The roles of the preproghrelin-derived peptides - ghrelin, desacyl ghrelin and obestatin - in prostate cancer

de Amorim, Laura Miranda (2012) The roles of the preproghrelin-derived peptides - ghrelin, desacyl ghrelin and obestatin - in prostate cancer. PhD thesis, Queensland University of Technology.

Abstract

Prostate cancer is the second most common cause of cancer related deaths in Western men. Despite the significant improvements in current treatment techniques, there is no cure for advanced metastatic, castrate-resistant disease. Early detection and prevention of progression to a castrate-resistant state may provide new strategies to improve survival. A number of growth factors have been shown to act in an autocrine/paracrine manner to modulate prostate cancer tumour growth. Our laboratory has previously shown that ghrelin and its receptors (the functional GHS-R1a and the non-functional GHS-R1b) are expressed in prostate cancer specimens and cell lines. We have shown that ghrelin increases cell proliferation in the PC3 and LNCaP prostate cancer cell lines through activation of ERK1/2, suggesting that ghrelin could regulate prostate cancer cell growth and play a role in the progression of the disease. Ghrelin is a 28 amino-acid peptide hormone, identified to be the natural ligand of the growth hormone secretagogue receptor (GHS-R1a). It is well characterised as a growth hormone releasing and as an orexigenic peptide that stimulates appetite and feeding and regulates energy expenditure and bodyweight. In addition to its orexigenic properties, ghrelin has been shown to play a regulatory role in a number of systems, including the reproductive, immune and cardiovascular systems and may play a role in a number of pathological conditions such as chronic heart failure, anorexia, cachexia, obesity, diabetes and cancer. In cancer, ghrelin and its receptor are expressed in a range of tumours and cancer cell lines and ghrelin has been demonstrated to modulate cell proliferation, apoptosis, migration and invasion in some cell types.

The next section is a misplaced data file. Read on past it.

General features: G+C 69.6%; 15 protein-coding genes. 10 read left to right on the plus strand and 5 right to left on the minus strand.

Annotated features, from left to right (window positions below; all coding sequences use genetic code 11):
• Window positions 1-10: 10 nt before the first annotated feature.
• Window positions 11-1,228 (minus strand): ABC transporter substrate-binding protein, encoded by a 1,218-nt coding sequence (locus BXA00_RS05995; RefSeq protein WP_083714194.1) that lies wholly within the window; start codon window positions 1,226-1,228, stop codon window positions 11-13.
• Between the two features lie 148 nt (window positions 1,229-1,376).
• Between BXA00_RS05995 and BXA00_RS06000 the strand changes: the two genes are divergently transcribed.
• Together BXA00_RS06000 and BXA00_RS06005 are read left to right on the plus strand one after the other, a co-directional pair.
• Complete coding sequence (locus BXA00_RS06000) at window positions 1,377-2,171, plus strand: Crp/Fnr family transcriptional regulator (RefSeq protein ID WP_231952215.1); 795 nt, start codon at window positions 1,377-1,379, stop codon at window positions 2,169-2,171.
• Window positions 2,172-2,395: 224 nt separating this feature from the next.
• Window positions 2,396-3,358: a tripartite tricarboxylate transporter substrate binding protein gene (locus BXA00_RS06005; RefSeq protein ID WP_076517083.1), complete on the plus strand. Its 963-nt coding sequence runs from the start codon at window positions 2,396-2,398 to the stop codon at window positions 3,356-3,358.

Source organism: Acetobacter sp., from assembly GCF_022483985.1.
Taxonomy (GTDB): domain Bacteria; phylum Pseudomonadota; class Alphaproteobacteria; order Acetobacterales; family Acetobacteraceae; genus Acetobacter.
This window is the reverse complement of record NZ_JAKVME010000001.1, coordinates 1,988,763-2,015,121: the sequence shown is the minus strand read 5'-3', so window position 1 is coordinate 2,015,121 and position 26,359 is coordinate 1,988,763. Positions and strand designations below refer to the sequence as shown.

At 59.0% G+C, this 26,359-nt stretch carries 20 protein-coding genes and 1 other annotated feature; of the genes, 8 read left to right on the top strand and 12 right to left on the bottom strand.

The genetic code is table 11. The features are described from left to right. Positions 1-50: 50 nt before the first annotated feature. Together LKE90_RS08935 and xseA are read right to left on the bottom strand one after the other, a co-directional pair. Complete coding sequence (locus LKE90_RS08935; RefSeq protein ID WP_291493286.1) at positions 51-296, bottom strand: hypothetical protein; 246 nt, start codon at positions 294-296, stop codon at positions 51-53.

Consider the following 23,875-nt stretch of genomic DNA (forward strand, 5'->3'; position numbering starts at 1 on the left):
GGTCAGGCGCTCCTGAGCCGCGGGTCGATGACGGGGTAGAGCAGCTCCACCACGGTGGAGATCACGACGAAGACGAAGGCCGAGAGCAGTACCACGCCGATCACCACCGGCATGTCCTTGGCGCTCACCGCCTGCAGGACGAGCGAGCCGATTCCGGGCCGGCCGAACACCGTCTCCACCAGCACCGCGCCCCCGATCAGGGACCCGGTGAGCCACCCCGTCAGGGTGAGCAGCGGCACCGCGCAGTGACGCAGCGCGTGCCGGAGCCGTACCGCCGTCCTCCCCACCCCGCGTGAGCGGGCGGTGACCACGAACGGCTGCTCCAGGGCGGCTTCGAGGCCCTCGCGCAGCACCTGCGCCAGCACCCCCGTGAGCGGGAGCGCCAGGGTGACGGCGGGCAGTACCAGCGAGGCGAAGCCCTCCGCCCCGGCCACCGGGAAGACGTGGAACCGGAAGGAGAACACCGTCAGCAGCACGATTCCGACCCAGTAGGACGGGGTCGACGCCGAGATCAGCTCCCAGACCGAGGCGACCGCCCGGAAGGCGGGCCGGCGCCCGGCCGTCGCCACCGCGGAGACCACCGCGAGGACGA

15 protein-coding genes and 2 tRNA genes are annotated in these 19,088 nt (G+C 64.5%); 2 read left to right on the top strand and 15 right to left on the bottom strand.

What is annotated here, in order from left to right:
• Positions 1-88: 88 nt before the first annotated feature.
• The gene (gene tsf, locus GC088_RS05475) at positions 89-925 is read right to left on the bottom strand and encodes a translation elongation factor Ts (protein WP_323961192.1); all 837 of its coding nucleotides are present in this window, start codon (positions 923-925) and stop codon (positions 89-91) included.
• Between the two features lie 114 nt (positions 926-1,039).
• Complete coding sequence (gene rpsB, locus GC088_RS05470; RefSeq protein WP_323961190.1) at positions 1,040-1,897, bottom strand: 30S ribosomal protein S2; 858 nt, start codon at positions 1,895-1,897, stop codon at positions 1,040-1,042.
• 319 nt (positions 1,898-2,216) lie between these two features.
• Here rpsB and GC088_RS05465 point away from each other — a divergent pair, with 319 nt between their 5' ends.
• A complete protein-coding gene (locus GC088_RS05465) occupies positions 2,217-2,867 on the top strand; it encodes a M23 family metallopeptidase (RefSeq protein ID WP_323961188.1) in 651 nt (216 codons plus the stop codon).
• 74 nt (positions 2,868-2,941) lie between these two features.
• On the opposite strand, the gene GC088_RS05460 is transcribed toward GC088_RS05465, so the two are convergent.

The ghrelin gene (GHRL) encodes preproghrelin peptide, which is processed to produce three currently known functional peptides - ghrelin, desacyl ghrelin and obestatin. Prohormone convertases (PCs) have been shown to cleave the preproghrelin peptide into two primary products - the 28 amino acid peptide, ghrelin, and the remaining 117 amino acid C-terminal peptide, C-ghrelin. C-ghrelin can then be further processed to produce the 23 amino acid peptide, obestatin. Ghrelin circulates in two different forms - an octanoylated form (known as ghrelin) and a non-octanoylated form, desacyl ghrelin. The unique post-translational addition of octanoic acid to the serine 3 residue of the propeptide chain to form acylated ghrelin is catalysed by ghrelin O-acyltransferase (GOAT). This modification is necessary for binding of ghrelin to its only known functional receptor, the GHS-R1a. As desacyl ghrelin cannot bind and activate the GHS-R1a, it was initially thought to be an inactive peptide, despite the fact that it circulates at much higher levels than ghrelin. Further research has demonstrated that desacyl ghrelin is biologically active and shares some of the actions of ghrelin, as well as having some opposing and distinct roles. Interestingly, both ghrelin and desacyl ghrelin have been shown to modulate apoptosis, cell differentiation and proliferation in some cell types, and to stimulate cell proliferation through activation of ERK1/2 and PI3K/Akt pathways.

The third known peptide product of the ghrelin preprohormone, obestatin, was initially thought to oppose the actions of ghrelin in appetite regulation and food intake and to mediate its effects through the G protein-coupled receptor 39 (GPR39). Subsequent research failed to reproduce the initial findings, however, and the possible anorexigenic effects of obestatin, as well as the identity of its receptor, remain unclear. Obestatin plays some important physiological roles, including roles in improving memory, the inhibition of thirst and anxiety, increased secretion of pancreatic juice, and regulation of cell proliferation, survival, apoptosis and differentiation. Preliminary studies have also shown that obestatin stimulates cell proliferation in some cell types through activation of ERK1/2, Akt and PKC pathways.